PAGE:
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Presidential Roots in Doddridge County


Late last year, on November 18, 2020 to be exact, a gentleman named Frank Burke from Galway, Ireland contacted me through Facebook asking if I was the writer of articles he'd found online about Irish immigrants in Doddridge County. He was referring to an article that I had written for this column in November 2016 and subsequently posted on the Doddridge County Heritage Guild website. The article pertained to the St. Anne's Catholic Cemetery at Long Run (Industrial) and the church that once stood there. Mr. Burke quickly put me in touch with his brother-in-law Liam Hanniffy, whose ancestors John Hanafy and Mary Ward Hanafy are among the many Irish immigrants buried in Doddridge County at St. Anne's Cemetery. But there's much more to the story than that.


Long Run Settled by Irish Immigrants

Before delving into the significance of the Hanafys, I want to give you some historical context from my earlier article.

"Irish immigrants started pouring into Doddridge County in 1852 with the construction of the Grafton-to-Parkersburg branch of the B&O Railroad. In 1850 there was just one Irish-born resident in Doddridge County, but by 1860 their number had grown to 281.


"Many of the Irishmen at Long Run in 1860 were the men who cut the trees, quarried the stone, dug the tunnels and laid the tracks that led to the opening of the Northwestern Virginia Railroad, later called Parkersburg railroad, in 1857. According to census records, the Irish immigrants living on Long Run in 1860 were the Boyle, Devaney, Flaherty, Francis, Gaffney, Kenna, Kiene, Kirk, Madden, Maloney, Moran, Shaughnessy, Waters, and Whalen families.

"Many of the workers moved on as the railroad was being built, but some stayed behind to become the watchmen, repairmen, telegraph operators and engineers working on the railroad. The Irish families responsible for keeping the railroad running were the Boyle, Conley, Coyne, Farrahar, Flaherty, Gaffney, Hanafy, Hession, Hopkins, Kirk, Maloney, Moran, Shaughnessy, Welch, and Whalen families."


St. Anne's Church and Cemetery

There is no sign bearing the name of St. Anne's Cemetery, which is also often referred to as Long Run Cemetery. There is a makeshift sign there that indicates only that the cemetery was established in 1870 and is maintained by Sacred Heart Church in Salem. It does not, however, appear to be an active cemetery.


Several years ago, in 2014, when I could not find any local records about St. Anne's, I called Jon-Erik Gilot, Director of Archives & Records at the Diocese of Wheeling-Charleston. The only information that he had on St. Anne's was an excerpt from an unpublished parish history that reads:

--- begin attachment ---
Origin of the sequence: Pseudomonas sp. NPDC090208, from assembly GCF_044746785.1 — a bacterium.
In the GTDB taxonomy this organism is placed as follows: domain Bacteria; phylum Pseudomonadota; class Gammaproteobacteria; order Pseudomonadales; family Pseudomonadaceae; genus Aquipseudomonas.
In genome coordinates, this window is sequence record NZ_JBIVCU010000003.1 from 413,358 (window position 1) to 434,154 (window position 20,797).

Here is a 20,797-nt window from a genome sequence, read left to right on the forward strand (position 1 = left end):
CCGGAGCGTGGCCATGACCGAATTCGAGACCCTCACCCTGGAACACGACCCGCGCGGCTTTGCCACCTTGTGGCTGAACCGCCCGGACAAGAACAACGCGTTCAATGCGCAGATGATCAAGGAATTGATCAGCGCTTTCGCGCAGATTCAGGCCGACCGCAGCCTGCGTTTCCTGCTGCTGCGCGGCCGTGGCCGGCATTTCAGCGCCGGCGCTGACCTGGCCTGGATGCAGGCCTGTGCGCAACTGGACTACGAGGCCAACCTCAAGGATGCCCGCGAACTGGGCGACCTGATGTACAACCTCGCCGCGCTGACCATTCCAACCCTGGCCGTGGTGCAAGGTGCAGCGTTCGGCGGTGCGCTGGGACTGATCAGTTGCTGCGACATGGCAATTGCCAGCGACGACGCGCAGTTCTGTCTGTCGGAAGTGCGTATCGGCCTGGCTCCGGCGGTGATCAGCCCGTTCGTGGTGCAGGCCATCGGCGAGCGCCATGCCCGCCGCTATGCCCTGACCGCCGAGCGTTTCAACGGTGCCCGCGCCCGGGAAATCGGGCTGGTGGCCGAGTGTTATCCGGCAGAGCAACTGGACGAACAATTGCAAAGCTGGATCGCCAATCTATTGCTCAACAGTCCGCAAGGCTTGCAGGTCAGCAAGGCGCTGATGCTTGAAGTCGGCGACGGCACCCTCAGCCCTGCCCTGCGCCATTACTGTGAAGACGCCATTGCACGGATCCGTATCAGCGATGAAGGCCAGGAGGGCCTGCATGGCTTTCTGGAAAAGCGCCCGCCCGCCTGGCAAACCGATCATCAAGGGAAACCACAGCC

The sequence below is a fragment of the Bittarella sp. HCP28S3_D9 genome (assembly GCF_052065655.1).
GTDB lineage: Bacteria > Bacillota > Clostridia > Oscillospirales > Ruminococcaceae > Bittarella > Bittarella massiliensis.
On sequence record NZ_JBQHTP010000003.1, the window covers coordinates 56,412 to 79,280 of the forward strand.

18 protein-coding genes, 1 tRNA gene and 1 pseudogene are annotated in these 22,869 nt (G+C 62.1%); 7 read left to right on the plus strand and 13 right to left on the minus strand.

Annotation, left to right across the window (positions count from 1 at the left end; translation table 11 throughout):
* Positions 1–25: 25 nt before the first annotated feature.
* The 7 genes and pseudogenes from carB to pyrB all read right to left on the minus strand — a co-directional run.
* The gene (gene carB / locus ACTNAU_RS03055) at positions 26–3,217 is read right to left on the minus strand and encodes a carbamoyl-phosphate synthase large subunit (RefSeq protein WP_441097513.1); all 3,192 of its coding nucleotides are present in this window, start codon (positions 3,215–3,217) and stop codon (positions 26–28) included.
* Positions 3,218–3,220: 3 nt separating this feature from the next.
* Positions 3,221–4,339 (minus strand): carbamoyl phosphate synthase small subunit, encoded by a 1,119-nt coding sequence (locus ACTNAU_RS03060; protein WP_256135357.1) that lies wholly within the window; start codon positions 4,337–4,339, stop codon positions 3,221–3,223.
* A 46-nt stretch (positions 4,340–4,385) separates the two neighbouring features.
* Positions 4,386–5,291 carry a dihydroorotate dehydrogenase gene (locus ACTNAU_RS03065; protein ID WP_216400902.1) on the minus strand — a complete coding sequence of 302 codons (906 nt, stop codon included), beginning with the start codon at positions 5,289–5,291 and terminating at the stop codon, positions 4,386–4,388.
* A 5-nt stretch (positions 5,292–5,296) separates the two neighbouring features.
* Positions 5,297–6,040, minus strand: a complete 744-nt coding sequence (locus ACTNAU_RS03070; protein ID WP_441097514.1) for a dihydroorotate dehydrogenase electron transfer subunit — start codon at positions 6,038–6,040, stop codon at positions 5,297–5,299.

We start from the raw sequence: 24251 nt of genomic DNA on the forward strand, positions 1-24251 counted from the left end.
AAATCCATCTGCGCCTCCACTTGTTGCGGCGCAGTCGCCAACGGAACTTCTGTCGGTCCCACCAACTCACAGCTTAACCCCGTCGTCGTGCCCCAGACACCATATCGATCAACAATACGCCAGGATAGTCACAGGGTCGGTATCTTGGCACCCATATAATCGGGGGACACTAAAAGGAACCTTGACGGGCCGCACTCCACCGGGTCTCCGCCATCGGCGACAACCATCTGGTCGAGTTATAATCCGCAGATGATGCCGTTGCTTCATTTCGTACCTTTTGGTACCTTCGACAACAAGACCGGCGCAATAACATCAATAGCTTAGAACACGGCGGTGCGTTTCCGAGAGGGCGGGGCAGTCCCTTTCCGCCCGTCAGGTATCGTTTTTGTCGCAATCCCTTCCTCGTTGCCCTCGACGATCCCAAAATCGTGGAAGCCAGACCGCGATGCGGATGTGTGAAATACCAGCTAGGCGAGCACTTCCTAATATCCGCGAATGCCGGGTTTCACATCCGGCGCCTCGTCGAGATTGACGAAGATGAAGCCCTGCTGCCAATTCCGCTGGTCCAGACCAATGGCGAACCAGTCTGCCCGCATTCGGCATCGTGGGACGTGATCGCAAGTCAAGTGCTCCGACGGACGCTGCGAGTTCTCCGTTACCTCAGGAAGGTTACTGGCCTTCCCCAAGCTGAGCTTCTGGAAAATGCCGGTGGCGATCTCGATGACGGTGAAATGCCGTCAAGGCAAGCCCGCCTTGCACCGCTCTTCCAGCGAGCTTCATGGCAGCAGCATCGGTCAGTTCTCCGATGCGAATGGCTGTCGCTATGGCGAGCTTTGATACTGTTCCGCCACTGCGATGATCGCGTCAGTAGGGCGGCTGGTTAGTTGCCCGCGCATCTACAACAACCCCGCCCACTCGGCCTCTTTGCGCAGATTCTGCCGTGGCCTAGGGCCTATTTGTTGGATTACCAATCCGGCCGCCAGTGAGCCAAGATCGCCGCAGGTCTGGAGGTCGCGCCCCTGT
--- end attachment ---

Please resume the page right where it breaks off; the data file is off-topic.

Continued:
“It all started in 1850, the only parishes were in Summersville, Wheeling, Weston and also in Wenfill [sic], Virginia. A man known as Tom Clerk had a small church of his own in Lusenberry. Please understand that the Catholic witness to Christ in Doddridge County dates back to the middle of the 19th century. The major source of his influence came in the form of Irish born workers who came with the extension of the main line of the Baltimore & Ohio Railroad from Grafton to Parkersburg in 1857. Many of these men and their families settled in the area. A year before that a man named Fr. Bartholomew Stack founded the West Union Church. The Irish immigrants built it on a Catholic Cemetery.

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“In 1870, part of the cemetery was sold directly to the railroad for the tracks. A Mr. Shaughnessy donated a place called Long Run Grade to the church and a very small church was built on the site and dedicated in October of that same year. Mass was celebrated on Sundays each month by priests traveling from Immaculate Conception, Clarksburg, and even the parishioners arrived at the church by the B&O rail car. Bodies to be interred in the small parish cemetery were also transported by the railroad. Most of the tombstones in Long Run Cemetery belong to immigrants from west Ireland – counties Donegal, Mayo and Galway and names such as Coyne, Conley, Murray, Shaughnessy, Conners and Maloney.”

From this excerpt we know that there was already an active cemetery at Long Run before the St. Anne's Church church was built and dedicated there in 1870. The earliest readable headstone in the cemetery is that of John Kirk, who was killed by a falling tree in March 1865.


Fate of St. Anne's Church

As I was researching St. Anne's several years ago, I had the good fortune to meet Nancy Beverlin from Paden City, WV. When she told me that she had grown up on Long Run, I asked her if she had a picture of St. Anne’s Church. She told me that she thought her late brother, Donald E. Ramage, had put one in a family newsletter and she promised to send me a copy. True to her word, she did just that. I was so excited to finally see and know what happened to St. Anne's Church. The newsletter read:


“The church was located directly across the railroad track from the Upper Long Run School on Doddridge County Road 38. As the Upper Long Run Community made a transition back from the Irish railroad workers of the 19th century to the Protestant farmer and Salem glass workers of the 20th century, the Hurst Chapel was built in 1908. There were two churches on Upper Long Run for a time.


"The haunting image of the St. Ann Catholic Church in this photo shows the church in its declining years. St. Ann was torn down and the lumber used to build a store building at Industrial. The worshippers joined the Sacred Heart Catholic Church in Salem.”


John Hanafy Flees the Famine

Irishman John Hanafy was born in 1815 on Ballinacourty Hill in Maree, overlooking Galway Bay. Incredibly, the house in which he was born is still standing today. In fact, Liam Hanniffy was born in that same house. This is according to Frank Burke:


“My sister Marion is married to Liam Hanniffy, a great-grandson of John Hanafy’s brother, but we spell it Hanniffy.